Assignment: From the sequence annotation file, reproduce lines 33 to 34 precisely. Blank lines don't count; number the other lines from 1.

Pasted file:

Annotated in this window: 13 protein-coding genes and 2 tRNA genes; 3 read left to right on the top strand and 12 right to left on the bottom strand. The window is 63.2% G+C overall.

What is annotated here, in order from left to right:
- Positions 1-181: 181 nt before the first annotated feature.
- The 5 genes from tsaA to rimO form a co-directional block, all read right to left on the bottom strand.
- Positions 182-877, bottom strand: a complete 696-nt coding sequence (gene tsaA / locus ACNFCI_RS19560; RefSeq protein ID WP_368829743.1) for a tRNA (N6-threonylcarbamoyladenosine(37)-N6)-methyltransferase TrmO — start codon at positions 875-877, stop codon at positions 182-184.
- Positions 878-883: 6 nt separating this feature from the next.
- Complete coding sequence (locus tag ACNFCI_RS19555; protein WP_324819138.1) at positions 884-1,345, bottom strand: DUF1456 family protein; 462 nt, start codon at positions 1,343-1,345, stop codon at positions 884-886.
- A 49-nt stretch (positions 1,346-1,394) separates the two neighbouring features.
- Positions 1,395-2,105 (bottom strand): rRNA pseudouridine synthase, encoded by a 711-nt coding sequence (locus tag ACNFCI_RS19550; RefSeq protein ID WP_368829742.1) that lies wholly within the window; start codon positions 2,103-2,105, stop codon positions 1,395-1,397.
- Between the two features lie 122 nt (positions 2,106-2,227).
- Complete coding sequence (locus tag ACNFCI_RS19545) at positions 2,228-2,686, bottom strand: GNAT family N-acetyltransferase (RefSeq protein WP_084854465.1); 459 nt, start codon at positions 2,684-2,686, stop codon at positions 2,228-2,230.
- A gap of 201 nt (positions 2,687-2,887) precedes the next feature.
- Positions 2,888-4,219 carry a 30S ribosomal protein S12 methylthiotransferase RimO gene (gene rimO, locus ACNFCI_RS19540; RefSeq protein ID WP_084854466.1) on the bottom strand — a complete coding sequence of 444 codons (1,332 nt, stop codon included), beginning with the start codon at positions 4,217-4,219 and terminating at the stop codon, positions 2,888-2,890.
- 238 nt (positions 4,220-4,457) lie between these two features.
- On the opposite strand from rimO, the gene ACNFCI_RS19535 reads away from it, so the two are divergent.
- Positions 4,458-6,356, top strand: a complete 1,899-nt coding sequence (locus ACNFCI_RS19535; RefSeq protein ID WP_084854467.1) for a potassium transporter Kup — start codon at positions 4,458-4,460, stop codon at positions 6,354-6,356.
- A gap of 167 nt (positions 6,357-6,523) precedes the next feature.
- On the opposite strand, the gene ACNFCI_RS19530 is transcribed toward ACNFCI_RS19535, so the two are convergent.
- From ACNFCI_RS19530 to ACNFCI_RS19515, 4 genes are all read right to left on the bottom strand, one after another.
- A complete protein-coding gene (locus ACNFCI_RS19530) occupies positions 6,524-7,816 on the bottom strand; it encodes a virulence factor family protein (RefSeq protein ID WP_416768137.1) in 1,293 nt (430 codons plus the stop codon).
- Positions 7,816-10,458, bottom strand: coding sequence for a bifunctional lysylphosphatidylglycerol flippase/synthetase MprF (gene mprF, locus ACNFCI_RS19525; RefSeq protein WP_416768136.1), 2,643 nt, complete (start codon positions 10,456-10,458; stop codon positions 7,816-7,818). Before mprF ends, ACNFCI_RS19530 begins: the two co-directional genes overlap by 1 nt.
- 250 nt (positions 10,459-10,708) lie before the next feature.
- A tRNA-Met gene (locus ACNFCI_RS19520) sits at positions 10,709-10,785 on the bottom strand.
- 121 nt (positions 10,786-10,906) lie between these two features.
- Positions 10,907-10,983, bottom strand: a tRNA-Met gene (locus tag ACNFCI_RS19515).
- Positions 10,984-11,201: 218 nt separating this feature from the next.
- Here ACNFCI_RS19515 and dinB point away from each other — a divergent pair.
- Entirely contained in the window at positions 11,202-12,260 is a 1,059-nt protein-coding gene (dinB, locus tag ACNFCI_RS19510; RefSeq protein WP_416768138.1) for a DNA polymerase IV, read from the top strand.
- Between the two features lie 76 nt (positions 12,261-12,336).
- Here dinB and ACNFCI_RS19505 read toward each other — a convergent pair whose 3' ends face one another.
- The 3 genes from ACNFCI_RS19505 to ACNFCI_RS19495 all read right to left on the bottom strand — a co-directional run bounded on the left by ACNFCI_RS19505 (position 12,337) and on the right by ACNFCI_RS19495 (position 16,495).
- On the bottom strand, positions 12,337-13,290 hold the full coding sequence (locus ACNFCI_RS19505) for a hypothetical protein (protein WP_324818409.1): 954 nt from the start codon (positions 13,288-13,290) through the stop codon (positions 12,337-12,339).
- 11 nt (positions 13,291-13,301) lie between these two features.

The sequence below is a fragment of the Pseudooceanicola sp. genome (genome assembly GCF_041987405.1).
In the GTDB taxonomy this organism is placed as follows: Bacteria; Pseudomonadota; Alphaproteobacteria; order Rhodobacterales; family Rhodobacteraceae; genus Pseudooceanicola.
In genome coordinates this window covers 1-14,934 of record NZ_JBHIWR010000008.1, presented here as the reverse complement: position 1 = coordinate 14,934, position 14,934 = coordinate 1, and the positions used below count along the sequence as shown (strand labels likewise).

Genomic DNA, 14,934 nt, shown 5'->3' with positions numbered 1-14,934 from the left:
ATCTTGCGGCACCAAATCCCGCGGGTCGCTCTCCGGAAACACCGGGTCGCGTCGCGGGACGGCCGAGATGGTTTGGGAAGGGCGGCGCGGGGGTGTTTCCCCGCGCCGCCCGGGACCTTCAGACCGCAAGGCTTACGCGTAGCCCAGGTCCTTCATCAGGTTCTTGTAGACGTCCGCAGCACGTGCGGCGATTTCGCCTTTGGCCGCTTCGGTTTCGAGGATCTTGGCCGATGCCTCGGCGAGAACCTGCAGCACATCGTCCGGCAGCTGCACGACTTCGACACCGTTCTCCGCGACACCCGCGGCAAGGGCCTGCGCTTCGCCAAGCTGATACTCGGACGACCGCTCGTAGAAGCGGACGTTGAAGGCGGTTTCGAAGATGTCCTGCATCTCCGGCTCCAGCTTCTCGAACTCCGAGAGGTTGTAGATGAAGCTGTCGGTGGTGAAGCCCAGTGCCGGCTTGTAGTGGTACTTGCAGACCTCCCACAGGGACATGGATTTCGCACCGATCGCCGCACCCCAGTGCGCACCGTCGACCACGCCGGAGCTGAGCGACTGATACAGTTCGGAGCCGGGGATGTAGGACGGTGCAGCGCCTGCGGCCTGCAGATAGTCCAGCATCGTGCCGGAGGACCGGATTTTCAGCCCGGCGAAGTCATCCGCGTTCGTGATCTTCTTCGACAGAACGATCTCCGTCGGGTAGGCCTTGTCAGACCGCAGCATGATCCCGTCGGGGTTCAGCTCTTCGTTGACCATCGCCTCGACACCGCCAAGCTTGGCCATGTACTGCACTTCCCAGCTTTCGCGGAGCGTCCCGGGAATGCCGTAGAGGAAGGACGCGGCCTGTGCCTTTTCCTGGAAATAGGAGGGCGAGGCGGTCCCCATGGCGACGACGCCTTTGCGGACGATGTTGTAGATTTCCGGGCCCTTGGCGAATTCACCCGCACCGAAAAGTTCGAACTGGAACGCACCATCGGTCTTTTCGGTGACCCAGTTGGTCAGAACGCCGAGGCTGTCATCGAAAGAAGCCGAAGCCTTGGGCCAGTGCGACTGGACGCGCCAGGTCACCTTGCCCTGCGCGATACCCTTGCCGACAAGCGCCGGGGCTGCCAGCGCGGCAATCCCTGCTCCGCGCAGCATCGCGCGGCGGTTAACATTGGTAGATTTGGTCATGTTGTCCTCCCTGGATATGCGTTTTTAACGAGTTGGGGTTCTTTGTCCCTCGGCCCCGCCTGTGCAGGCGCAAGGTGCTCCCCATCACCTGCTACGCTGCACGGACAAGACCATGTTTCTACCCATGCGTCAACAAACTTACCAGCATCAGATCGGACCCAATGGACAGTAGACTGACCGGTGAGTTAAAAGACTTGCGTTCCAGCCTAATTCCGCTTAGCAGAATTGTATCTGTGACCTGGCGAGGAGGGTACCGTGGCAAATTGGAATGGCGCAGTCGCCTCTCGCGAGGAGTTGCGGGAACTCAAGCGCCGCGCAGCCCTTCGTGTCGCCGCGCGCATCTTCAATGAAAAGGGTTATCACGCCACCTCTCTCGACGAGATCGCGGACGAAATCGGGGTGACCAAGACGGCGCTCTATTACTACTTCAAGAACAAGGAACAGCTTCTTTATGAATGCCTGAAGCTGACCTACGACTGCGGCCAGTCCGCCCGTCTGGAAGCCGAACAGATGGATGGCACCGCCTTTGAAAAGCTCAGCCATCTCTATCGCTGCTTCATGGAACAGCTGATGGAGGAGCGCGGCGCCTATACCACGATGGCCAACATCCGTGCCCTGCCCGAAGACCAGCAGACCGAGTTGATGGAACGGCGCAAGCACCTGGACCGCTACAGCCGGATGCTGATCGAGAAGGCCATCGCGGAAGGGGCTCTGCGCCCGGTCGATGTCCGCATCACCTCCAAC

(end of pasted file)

- 11 nt (positions 13,291-13,301) lie between these two features.

The sequence below is a fragment of the Pseudooceanicola sp. genome (genome assembly GCF_041987405.1).